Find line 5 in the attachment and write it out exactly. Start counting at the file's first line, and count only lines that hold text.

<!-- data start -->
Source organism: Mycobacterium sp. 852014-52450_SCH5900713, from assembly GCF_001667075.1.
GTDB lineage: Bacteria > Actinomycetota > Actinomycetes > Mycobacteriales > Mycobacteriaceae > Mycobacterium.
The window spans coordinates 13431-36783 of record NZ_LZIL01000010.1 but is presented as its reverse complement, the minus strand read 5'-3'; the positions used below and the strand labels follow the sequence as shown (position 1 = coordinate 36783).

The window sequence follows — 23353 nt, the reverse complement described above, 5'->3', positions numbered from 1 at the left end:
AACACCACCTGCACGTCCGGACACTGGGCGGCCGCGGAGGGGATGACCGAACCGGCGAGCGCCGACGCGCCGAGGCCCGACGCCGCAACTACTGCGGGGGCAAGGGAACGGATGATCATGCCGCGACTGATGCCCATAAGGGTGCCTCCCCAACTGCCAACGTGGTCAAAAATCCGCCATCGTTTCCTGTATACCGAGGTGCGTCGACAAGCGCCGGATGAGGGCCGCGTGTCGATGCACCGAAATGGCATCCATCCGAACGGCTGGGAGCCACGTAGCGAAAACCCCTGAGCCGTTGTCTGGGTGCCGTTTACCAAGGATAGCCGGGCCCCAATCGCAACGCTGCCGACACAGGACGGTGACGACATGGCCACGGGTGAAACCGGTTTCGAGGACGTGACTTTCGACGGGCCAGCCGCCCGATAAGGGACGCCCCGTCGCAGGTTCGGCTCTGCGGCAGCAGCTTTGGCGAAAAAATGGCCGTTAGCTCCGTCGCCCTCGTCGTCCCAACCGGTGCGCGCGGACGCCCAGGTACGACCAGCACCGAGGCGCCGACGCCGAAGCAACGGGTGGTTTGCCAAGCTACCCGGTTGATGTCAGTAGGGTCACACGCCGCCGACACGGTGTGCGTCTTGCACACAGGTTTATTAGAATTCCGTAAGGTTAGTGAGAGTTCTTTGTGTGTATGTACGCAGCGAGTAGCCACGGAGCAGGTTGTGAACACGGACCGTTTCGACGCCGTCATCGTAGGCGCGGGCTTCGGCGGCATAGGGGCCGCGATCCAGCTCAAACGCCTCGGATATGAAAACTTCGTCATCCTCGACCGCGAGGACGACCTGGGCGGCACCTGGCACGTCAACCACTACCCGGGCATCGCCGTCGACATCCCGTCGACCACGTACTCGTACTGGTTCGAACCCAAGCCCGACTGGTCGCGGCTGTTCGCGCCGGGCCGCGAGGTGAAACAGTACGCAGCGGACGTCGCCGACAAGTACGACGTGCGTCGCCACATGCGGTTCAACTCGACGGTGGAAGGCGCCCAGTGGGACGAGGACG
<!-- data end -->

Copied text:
AACACCACCTGCACGTCCGGACACTGGGCGGCCGCGGAGGGGATGACCGAACCGGCGAGCGCCGACGCGCCGAGGCCCGACGCCGCAACTACTGCGGGGGCAAGGGAACGGATGATCATGCCGCGACTGATGCCCATAAGGGTGCCTCCCCAACTGCCAACGTGGTCAAAAATCCGCCATCGTTTCCTGTATACCGAGGTGCGTCGACAAGCGCCGGATGAGGGCCGCGTGTCGATGCACCGAAATGGCATCCATCCGAACGGCTGGGAGCCACGTAGCGAAAACCCCTGAGCCGTTGTCTGGGTGCCGTTTACCAAGGATAGCCGGGCCCCAATCGCAACGCTGCCGACACAGGACGGTGACGACATGGCCACGGGTGAAACCGGTTTCGAGGACGTGACTTTCGACGGGCCAGCCGCCCGATAAGGGACGCCCCGTCGCAGGTTCGGCTCTGCGGCAGCAGCTTTGGCGAAAAAATGGCCGTTAGCTCCGTCGCCCTCGTCGTCCCAACCGGTGCGCGCGGACGCCCAGGTACGACCAGCACCGAGGCGCCGACGCCGAAGCAACGGGTGGTTTGCCAAGCTACCCGGTTGATGTCAGTAGGGTCACACGCCGCCGACACGGTGTGCGTCTTGCACACAGGTTTATTAGAATTCCGTAAGGTTAGTGAGAGTTCTTTGTGTGTATGTACGCAGCGAGTAGCCACGGAGCAGGTTGTGAACACGGACCGTTTCGACGCCGTCATCGTAGGCGCGGGCTTCGGCGGCATAGGGGCCGCGATCCAGCTCAAACGCCTCGGATATGAAAACTTCGTCATCCTCGACCGCGAGGACGACCTGGGCGGCACCTGGCACGTCAACCACTACCCGGGCATCGCCGTCGACATCCCGTCGACCACGTACTCGTACTGGTTCGAACCCAAGCCCGACTGGTCGCGGCTGTTCGCGCCGGGCCGCGAGGTGAAACAGTACGCAGCGGACGTCGCCGACAAGTACGACGTGCGTCGCCACATGCGGTTCAACTCGACGGTGGAAGGCGCCCAGTGGGACGAGGACG